What Do I Know About Reviews? Killing the Dragon (Shadow of the Demon Lord)
I really wanted to do a quick review, and it’s going to be a challenge to wrap this up in fewer words than the product itself. Mainly because I ooze words. That’s an appropriate analogy, because I’m looking at a Shadow of the Demon Lord product.I’m looking at the one-shot adventure called Killing the Dragon.
Casting the Shadow
This is a two page PDF, landscape-oriented, no artwork, but with all of the fancy formatting, headers, and tables you have come to expect from Schwalb Entertainment. It’s pretty packed, and the only thing that doesn’t contribute to the adventure itself is the little credits sidebar on the cover page.
Meat on the Bones
I don’t often mention price, but this is .69 cents. I just want to get that out there upfront.
If you have ever heard of the dice drop method of generating a dungeon, this plays with that idea, but in a new way that I’ve seen before, that does something really evocative with the concept.
The basic scenario is that you enter a system of caves to go kill a dragon. The dice drop method is going to get you the shape of the cave complex, and the numbers on the dice are going to tell you what chart to roll on to determine what is in each of the caves in the complex.
There is another chart that determines what is lurking in the tunnels between the caves, and for each cave you have explored, you add to the roll, meaning that eventually you are increasing your chances to have a more foreboding encounter that builds tension for the eventual confrontation with the dragon.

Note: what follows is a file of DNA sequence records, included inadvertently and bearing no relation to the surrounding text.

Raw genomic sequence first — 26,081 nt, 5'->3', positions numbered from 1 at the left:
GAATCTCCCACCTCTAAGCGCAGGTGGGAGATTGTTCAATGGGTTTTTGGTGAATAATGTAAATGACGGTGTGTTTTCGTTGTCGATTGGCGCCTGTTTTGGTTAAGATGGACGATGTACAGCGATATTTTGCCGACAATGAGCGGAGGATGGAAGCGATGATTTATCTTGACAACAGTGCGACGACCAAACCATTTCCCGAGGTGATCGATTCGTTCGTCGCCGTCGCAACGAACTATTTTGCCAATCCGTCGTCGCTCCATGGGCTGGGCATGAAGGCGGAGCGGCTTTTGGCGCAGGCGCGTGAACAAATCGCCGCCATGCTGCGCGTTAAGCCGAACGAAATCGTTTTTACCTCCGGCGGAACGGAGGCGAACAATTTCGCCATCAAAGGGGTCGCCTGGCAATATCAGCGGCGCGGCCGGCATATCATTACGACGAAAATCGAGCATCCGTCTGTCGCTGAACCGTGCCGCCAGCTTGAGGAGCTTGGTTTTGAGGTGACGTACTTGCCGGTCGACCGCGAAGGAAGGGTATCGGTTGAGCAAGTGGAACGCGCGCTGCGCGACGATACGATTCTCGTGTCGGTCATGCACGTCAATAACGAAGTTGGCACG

Creating the cave, and even assigning the encounters in the caves based on the numbers, is a fun idea, but I love the concept of the building dread of what might be lurking in the tunnels as you get closer and closer to what must be the main chamber. It’s a great way to build towards a climax while still randomly generating a dungeon.
This is a great idea. I love how this can generate a night’s adventure on the fly, create tension, and innovate with toys that have been around for a while.
Curse of Fafnir
Yup, I’m greedy. The biggest downside is that at only two pages, I really want more content like this.
Strongly Recommended–This product is exceptional, and may contain content that would interest you even if the game or genre covered is outside of your normal interests.
Yes, this is for one specific system, and you may not be all that in to fantasy, and I usually take that in to account when I’m giving out recommendations. But it’s such a good use of RPG tech that could be used as a model for other adventures, and it’s such a good value, I think it’s really worth looking at, if only for inspiration.
I wat so many more adventures that play with encounters and tension building randomizers in this way.